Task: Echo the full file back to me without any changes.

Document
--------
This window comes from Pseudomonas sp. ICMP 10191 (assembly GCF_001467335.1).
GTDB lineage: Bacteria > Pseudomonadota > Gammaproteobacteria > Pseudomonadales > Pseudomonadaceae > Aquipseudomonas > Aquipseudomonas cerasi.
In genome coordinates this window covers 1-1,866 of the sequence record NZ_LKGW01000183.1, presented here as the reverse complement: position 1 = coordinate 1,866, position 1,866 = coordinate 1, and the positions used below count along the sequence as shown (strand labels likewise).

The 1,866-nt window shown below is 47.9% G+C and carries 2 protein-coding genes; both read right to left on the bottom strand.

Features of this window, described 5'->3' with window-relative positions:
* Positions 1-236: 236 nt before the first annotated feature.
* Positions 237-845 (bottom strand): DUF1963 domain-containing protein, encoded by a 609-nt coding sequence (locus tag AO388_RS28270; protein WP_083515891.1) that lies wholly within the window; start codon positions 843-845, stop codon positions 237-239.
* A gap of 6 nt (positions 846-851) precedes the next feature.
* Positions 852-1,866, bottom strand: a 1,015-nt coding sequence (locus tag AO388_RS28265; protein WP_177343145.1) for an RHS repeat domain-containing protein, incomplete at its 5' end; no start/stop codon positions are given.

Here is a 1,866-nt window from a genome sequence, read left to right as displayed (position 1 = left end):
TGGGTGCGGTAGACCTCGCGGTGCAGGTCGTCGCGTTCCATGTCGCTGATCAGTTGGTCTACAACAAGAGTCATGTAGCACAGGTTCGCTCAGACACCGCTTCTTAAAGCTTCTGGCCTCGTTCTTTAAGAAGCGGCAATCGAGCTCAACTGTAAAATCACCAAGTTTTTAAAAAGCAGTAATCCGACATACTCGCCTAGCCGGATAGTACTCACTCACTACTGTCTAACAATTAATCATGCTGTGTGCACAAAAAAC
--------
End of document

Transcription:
This window comes from Pseudomonas sp. ICMP 10191 (assembly GCF_001467335.1).
GTDB lineage: Bacteria > Pseudomonadota > Gammaproteobacteria > Pseudomonadales > Pseudomonadaceae > Aquipseudomonas > Aquipseudomonas cerasi.
In genome coordinates this window covers 1-1,866 of the sequence record NZ_LKGW01000183.1, presented here as the reverse complement: position 1 = coordinate 1,866, position 1,866 = coordinate 1, and the positions used below count along the sequence as shown (strand labels likewise).

The 1,866-nt window shown below is 47.9% G+C and carries 2 protein-coding genes; both read right to left on the bottom strand.

Features of this window, described 5'->3' with window-relative positions:
* Positions 1-236: 236 nt before the first annotated feature.
* Positions 237-845 (bottom strand): DUF1963 domain-containing protein, encoded by a 609-nt coding sequence (locus tag AO388_RS28270; protein WP_083515891.1) that lies wholly within the window; start codon positions 843-845, stop codon positions 237-239.
* A gap of 6 nt (positions 846-851) precedes the next feature.
* Positions 852-1,866, bottom strand: a 1,015-nt coding sequence (locus tag AO388_RS28265; protein WP_177343145.1) for an RHS repeat domain-containing protein, incomplete at its 5' end; no start/stop codon positions are given.

Here is a 1,866-nt window from a genome sequence, read left to right as displayed (position 1 = left end):
TGGGTGCGGTAGACCTCGCGGTGCAGGTCGTCGCGTTCCATGTCGCTGATCAGTTGGTCTACAACAAGAGTCATGTAGCACAGGTTCGCTCAGACACCGCTTCTTAAAGCTTCTGGCCTCGTTCTTTAAGAAGCGGCAATCGAGCTCAACTGTAAAATCACCAAGTTTTTAAAAAGCAGTAATCCGACATACTCGCCTAGCCGGATAGTACTCACTCACTACTGTCTAACAATTAATCATGCTGTGTGCACAAAAAAC